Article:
Taliban talks terrify Afghan women

New rights in fragile state

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A real war on women is brewing in Afghanistan.

Women there are worried that the freedoms they have won since U.S. forces toppled the brutal Taliban regime 10 years ago will be squandered if the Islamic hard-liners return to power through a U.S.-led peace process.

“Dark days are in Afghanistan’s future,” said Manizha Naderi, who heads the civil rights group Women for Afghan Women.

U.S. and Afghan officials and the Taliban have been engaged for several months in an effort to initiate peace talks that could lead to the militants playing a role in government.

“If there are negotiations with the Taliban, women’s rights will be the first to go, and women will be forced to stay at home all over again,” Ms. Naderi said in a phone interview from Kabul.

Afghan women bore the brunt of the Taliban’s strict enforcement of Islamic law until U.S. forces overthrew the regime for sheltering al Qaeda leader Osama bin Laden after the Sept. 11, 2001, terrorist attacks.

The Taliban regrouped as a militant force and claimed credit this week for coordinated suicide bombings in Kabul and other cities.

Under the Taliban regime, girls were banned from going to school and women’s educational institutions were closed. Many women were forced to quit their jobs and required to wear burqas.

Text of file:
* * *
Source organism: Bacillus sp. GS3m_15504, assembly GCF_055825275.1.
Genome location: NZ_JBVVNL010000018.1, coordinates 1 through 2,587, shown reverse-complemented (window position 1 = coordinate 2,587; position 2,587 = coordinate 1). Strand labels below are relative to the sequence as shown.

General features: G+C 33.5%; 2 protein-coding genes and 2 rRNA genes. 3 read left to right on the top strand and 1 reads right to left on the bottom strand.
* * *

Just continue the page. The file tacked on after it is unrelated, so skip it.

Taliban fighters perpetrated egregious acts of violence against women, including rape, abduction and forced marriage, according to a 2001 report by the State Department.

Unmarried women who were caught with unrelated men were whipped in stadiums full of people. Married women in similar circumstances were stoned to death.

Now schools across Afghanistan brim with girls. Access to health care has reduced the female mortality rate. Women play a role in politics and public life, and the Afghan Constitution criminalizes violence against women.

Dangers remain

The Taliban still routinely threaten women who have taken on public roles in society. In some instances, female politicians and social workers have been killed.

In an attack Tuesday that officials blamed on extremists opposed to female education, about 140 Afghan girls and teachers were poisoned by contaminated drinking water at a high school in the northern Takhar province. Some remained in critical condition at a hospital, while others were treated and released.

“We all are afraid of the Taliban coming back in any shape, whether in power in government or as an independent political party,” said Nilofar Sakhi, chairwoman of Women’s Activities and Social Services Association, based in Afghanistan’s western city of Herat.

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About the Author
Ashish Kumar Sen

Ashish Kumar Sen

Ashish Kumar Sen is a reporter covering foreign policy and international developments for The Washington Times.

Prior to joining The Times, Mr. Sen worked for publications in Asia and the Middle East. His work has appeared in a number of publications and online news sites including the British Broadcasting Corp., Asia Times Online and Outlook magazine.

 

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